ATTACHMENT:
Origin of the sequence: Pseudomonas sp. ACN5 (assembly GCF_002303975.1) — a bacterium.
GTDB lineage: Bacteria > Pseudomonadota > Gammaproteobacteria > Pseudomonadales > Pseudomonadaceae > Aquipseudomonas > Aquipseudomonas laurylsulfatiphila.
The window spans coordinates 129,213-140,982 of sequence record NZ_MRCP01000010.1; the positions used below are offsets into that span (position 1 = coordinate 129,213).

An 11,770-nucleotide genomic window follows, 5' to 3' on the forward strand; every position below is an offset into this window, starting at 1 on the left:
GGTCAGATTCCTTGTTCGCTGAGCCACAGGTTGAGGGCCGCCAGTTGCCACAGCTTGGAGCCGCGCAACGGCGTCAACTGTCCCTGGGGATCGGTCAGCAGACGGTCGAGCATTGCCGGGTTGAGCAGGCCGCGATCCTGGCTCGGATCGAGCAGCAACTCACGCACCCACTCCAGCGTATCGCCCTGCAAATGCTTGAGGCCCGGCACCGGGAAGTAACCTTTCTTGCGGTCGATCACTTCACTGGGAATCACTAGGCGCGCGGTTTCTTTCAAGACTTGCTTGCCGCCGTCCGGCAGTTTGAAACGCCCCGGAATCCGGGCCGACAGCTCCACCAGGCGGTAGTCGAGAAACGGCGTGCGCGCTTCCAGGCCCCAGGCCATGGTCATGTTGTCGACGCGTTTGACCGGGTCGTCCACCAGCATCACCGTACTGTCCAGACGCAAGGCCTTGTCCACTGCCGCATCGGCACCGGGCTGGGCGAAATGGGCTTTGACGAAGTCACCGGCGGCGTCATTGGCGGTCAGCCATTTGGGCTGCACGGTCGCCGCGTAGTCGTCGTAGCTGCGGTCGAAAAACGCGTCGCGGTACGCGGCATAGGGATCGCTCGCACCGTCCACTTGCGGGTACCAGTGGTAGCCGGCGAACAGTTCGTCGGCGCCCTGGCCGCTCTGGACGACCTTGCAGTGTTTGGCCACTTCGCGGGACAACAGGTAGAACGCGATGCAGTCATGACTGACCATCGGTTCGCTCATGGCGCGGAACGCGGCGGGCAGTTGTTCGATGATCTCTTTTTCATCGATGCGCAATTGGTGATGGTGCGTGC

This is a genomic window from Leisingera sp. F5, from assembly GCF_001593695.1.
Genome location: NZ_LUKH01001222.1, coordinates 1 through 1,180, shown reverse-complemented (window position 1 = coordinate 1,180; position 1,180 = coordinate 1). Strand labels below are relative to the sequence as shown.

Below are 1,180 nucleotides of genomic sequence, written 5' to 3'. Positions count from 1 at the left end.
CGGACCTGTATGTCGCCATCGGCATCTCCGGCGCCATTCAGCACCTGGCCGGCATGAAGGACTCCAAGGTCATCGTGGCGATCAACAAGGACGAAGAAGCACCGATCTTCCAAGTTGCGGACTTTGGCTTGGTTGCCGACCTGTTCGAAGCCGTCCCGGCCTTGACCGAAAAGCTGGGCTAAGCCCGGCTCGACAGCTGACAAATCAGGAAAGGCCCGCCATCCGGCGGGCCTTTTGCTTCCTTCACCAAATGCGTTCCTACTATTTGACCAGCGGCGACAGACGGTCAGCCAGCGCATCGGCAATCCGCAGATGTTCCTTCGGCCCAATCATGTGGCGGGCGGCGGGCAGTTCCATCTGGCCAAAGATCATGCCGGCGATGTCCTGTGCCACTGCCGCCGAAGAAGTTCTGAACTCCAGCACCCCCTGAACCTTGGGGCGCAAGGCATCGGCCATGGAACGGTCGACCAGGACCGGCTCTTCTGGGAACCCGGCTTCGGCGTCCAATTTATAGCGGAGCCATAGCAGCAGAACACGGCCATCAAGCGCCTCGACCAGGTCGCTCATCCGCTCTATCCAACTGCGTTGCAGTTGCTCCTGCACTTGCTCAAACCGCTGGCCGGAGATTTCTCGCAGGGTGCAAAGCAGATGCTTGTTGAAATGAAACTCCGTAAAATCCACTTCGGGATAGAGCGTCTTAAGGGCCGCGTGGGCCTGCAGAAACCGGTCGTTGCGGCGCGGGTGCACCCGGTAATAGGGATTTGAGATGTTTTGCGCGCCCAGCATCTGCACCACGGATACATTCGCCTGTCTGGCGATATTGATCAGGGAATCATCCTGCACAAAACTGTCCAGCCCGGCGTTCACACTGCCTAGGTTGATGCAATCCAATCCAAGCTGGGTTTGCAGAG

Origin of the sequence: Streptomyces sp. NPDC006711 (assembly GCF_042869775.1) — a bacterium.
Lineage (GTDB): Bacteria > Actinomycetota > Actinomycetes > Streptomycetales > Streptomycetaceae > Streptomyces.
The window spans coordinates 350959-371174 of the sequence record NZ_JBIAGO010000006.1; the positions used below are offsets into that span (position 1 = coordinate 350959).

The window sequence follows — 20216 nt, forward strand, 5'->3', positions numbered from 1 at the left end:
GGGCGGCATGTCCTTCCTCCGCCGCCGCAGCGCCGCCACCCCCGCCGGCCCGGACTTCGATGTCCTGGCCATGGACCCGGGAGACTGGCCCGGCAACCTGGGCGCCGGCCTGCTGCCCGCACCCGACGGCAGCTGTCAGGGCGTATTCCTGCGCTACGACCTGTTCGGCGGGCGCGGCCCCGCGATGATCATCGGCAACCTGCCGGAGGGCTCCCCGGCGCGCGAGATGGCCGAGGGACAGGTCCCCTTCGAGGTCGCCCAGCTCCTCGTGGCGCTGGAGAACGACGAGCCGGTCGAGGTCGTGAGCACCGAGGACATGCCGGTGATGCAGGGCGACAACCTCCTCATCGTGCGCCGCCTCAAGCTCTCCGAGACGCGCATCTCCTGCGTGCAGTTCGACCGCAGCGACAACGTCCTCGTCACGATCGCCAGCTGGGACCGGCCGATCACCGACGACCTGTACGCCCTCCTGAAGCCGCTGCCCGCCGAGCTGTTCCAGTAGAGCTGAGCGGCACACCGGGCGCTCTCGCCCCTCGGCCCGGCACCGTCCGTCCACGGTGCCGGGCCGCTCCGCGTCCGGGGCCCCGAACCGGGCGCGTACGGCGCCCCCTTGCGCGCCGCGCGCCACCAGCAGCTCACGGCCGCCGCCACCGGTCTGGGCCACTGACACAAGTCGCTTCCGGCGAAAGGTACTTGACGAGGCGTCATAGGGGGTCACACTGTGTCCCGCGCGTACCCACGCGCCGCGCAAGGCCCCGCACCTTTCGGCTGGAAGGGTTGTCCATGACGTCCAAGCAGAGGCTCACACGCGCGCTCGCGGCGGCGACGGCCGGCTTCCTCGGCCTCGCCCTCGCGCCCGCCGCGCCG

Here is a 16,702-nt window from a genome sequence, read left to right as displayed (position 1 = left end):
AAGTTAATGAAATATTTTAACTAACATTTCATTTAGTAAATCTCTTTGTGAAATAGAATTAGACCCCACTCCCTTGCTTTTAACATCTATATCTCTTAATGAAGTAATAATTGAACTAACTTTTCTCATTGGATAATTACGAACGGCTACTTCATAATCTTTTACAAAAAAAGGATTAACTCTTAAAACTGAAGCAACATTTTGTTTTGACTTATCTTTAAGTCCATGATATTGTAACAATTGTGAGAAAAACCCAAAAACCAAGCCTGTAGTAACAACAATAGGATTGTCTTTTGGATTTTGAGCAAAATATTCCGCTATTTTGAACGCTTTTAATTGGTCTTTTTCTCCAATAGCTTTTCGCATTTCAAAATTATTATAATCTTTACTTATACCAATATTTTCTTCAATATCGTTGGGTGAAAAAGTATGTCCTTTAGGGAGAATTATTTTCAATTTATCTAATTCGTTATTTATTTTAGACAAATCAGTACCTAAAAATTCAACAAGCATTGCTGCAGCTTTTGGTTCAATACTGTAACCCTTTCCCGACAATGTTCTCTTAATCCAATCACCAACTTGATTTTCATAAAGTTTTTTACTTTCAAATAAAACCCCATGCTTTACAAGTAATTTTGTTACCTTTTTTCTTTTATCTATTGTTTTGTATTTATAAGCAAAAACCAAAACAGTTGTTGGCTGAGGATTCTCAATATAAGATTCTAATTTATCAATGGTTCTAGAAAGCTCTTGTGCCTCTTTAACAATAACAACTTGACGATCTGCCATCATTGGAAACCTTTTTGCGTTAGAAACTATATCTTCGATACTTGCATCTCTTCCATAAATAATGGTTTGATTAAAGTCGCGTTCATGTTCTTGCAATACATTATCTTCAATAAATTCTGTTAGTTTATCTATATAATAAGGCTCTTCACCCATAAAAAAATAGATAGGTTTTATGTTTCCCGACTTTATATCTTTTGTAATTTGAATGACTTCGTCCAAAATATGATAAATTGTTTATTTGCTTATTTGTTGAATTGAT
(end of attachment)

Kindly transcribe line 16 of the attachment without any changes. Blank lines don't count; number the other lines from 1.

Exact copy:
AAGTTAATGAAATATTTTAACTAACATTTCATTTAGTAAATCTCTTTGTGAAATAGAATTAGACCCCACTCCCTTGCTTTTAACATCTATATCTCTTAATGAAGTAATAATTGAACTAACTTTTCTCATTGGATAATTACGAACGGCTACTTCATAATCTTTTACAAAAAAAGGATTAACTCTTAAAACTGAAGCAACATTTTGTTTTGACTTATCTTTAAGTCCATGATATTGTAACAATTGTGAGAAAAACCCAAAAACCAAGCCTGTAGTAACAACAATAGGATTGTCTTTTGGATTTTGAGCAAAATATTCCGCTATTTTGAACGCTTTTAATTGGTCTTTTTCTCCAATAGCTTTTCGCATTTCAAAATTATTATAATCTTTACTTATACCAATATTTTCTTCAATATCGTTGGGTGAAAAAGTATGTCCTTTAGGGAGAATTATTTTCAATTTATCTAATTCGTTATTTATTTTAGACAAATCAGTACCTAAAAATTCAACAAGCATTGCTGCAGCTTTTGGTTCAATACTGTAACCCTTTCCCGACAATGTTCTCTTAATCCAATCACCAACTTGATTTTCATAAAGTTTTTTACTTTCAAATAAAACCCCATGCTTTACAAGTAATTTTGTTACCTTTTTTCTTTTATCTATTGTTTTGTATTTATAAGCAAAAACCAAAACAGTTGTTGGCTGAGGATTCTCAATATAAGATTCTAATTTATCAATGGTTCTAGAAAGCTCTTGTGCCTCTTTAACAATAACAACTTGACGATCTGCCATCATTGGAAACCTTTTTGCGTTAGAAACTATATCTTCGATACTTGCATCTCTTCCATAAATAATGGTTTGATTAAAGTCGCGTTCATGTTCTTGCAATACATTATCTTCAATAAATTCTGTTAGTTTATCTATATAATAAGGCTCTTCACCCATAAAAAAATAGATAGGTTTTATGTTTCCCGACTTTATATCTTTTGTAATTTGAATGACTTCGTCCAAAATATGATAAATTGTTTATTTGCTTATTTGTTGAATTGAT